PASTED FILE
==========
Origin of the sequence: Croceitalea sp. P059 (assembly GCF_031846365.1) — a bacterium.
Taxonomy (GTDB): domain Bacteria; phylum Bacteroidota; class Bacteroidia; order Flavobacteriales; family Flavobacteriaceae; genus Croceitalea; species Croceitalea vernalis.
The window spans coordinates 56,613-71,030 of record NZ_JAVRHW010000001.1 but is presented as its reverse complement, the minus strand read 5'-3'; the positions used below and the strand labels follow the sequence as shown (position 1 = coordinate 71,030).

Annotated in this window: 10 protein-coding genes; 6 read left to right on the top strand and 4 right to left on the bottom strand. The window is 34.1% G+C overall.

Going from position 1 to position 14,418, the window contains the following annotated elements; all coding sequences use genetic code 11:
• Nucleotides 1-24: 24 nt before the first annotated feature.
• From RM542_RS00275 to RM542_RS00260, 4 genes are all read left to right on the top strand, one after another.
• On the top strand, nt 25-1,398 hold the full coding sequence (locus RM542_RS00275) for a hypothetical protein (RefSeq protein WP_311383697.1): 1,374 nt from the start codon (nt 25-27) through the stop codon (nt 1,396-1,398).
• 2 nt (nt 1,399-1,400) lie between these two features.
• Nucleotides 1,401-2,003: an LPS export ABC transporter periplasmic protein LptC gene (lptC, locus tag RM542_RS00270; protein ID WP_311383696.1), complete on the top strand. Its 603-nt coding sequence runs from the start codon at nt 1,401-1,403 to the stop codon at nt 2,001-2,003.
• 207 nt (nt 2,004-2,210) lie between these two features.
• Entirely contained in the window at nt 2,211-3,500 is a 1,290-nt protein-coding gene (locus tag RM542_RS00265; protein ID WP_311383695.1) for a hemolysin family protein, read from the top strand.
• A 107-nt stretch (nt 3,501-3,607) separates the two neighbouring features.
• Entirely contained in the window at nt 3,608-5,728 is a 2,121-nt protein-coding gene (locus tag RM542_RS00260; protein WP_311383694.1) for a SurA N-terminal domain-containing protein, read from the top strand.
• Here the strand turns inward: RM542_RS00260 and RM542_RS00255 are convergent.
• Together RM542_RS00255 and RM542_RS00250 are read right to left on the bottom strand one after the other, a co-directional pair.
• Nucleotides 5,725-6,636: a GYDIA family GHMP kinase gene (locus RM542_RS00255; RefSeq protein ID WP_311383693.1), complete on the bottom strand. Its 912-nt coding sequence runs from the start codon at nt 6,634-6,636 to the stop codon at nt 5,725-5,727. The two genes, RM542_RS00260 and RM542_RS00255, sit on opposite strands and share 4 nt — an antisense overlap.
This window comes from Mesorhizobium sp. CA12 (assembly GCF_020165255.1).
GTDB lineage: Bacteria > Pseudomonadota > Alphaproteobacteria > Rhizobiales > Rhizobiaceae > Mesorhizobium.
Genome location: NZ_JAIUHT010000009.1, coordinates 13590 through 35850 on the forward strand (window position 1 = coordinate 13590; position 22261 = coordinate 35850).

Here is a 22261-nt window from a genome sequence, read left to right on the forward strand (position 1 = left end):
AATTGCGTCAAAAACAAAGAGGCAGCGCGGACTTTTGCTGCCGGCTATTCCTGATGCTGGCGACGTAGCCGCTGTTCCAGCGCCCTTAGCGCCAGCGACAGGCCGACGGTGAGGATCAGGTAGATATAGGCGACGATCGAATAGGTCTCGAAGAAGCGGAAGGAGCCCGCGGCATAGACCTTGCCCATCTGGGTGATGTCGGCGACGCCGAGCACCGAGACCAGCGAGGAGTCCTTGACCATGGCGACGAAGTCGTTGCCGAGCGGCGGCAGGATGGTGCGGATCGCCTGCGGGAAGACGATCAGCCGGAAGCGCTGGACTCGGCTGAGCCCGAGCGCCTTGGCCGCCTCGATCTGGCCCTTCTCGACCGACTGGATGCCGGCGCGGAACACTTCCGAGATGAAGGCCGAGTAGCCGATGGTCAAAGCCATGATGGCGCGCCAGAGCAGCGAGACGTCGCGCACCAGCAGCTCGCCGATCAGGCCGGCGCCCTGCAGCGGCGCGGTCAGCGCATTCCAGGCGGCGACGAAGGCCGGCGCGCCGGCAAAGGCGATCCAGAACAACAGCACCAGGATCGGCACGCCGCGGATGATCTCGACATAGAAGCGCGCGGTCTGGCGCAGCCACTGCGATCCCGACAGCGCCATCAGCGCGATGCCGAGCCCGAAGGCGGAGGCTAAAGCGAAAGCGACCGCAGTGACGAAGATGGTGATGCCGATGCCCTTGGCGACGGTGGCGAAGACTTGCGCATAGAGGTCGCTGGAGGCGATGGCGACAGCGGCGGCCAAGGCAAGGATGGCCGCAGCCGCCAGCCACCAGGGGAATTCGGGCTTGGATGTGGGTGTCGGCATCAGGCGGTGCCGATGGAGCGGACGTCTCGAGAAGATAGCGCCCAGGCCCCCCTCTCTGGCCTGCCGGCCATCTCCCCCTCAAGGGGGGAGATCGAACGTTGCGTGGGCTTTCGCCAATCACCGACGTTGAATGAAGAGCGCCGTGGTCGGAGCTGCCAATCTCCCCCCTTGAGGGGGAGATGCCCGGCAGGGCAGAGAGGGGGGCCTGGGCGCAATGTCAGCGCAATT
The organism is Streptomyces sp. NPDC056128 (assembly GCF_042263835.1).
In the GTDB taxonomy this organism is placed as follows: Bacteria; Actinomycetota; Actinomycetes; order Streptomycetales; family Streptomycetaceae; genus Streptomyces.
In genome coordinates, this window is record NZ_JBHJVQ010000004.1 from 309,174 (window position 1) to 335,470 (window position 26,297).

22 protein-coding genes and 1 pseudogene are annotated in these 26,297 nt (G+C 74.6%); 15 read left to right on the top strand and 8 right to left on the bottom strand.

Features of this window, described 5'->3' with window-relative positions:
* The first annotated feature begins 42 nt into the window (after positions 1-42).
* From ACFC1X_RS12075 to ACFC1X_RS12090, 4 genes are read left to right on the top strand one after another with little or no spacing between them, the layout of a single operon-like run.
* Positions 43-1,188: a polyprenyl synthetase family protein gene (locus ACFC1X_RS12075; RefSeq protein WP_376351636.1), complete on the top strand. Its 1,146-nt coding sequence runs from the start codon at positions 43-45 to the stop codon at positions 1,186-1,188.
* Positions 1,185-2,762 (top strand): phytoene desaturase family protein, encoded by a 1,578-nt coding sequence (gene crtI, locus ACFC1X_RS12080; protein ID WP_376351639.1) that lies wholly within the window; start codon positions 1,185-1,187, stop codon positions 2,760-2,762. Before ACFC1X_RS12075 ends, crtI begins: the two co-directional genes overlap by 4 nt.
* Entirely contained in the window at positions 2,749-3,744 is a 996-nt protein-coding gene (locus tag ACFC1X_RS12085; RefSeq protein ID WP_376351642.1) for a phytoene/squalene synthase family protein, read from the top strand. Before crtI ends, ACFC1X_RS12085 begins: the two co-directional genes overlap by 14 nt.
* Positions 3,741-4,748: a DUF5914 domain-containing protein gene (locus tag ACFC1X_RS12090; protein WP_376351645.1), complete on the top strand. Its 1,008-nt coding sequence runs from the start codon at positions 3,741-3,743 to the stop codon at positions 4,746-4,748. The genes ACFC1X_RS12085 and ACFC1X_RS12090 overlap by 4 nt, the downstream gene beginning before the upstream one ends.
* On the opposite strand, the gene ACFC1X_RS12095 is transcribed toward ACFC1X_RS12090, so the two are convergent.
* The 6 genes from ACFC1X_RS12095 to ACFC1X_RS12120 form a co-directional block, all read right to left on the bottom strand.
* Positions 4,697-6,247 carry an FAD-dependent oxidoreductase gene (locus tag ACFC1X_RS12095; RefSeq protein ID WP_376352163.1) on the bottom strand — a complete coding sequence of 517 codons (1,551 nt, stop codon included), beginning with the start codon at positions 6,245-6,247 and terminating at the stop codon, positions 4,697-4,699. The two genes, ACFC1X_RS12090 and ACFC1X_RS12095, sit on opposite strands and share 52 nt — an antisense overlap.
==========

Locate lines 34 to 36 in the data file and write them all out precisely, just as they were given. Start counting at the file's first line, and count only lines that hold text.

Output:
* On the opposite strand, the gene ACFC1X_RS12095 is transcribed toward ACFC1X_RS12090, so the two are convergent.
* The 6 genes from ACFC1X_RS12095 to ACFC1X_RS12120 form a co-directional block, all read right to left on the bottom strand.
* Positions 4,697-6,247 carry an FAD-dependent oxidoreductase gene (locus tag ACFC1X_RS12095; RefSeq protein ID WP_376352163.1) on the bottom strand — a complete coding sequence of 517 codons (1,551 nt, stop codon included), beginning with the start codon at positions 6,245-6,247 and terminating at the stop codon, positions 4,697-4,699. The two genes, ACFC1X_RS12090 and ACFC1X_RS12095, sit on opposite strands and share 52 nt — an antisense overlap.